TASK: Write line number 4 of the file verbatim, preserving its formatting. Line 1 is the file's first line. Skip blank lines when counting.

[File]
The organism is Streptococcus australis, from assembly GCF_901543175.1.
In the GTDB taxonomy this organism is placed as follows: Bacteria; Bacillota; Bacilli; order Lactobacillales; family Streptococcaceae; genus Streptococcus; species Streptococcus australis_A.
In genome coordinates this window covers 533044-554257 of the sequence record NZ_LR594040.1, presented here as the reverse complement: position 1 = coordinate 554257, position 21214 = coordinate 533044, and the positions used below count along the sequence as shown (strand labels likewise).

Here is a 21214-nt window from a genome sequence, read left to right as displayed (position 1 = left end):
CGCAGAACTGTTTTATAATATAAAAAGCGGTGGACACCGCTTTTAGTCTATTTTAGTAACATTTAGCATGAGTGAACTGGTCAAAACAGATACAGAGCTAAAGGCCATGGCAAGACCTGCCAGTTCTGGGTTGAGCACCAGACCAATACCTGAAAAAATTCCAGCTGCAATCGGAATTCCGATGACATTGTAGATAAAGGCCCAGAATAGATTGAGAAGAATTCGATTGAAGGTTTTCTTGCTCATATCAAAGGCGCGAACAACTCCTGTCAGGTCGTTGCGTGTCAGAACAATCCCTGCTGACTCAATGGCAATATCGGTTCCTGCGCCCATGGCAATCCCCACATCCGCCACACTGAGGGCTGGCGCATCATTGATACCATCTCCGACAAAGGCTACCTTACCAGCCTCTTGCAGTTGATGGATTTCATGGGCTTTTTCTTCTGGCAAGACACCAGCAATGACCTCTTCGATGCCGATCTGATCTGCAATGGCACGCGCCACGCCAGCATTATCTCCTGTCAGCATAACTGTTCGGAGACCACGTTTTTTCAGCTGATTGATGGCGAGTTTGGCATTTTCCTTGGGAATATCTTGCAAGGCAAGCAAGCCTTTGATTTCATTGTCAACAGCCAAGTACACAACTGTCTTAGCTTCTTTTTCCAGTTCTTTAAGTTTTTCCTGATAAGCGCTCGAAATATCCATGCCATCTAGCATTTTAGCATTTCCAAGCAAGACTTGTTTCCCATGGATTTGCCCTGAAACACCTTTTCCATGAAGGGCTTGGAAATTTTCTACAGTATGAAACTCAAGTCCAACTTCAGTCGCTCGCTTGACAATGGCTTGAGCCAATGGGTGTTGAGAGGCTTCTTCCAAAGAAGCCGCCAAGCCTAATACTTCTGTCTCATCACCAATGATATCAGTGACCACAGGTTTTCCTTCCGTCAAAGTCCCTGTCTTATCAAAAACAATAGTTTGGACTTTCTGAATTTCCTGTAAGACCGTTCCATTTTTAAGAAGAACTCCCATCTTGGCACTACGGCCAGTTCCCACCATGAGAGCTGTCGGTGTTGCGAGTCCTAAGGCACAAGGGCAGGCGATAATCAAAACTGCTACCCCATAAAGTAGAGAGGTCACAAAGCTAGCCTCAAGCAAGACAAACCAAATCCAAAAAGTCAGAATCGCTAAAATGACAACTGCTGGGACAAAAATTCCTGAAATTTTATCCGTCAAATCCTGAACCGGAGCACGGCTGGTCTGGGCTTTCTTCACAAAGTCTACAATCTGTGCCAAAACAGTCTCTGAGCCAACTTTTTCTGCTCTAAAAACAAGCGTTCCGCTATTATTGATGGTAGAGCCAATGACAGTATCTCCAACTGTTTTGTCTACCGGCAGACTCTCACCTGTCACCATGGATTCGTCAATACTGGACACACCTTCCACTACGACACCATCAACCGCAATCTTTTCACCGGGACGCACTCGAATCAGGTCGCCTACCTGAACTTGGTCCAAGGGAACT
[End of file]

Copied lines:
Here is a 21214-nt window from a genome sequence, read left to right as displayed (position 1 = left end):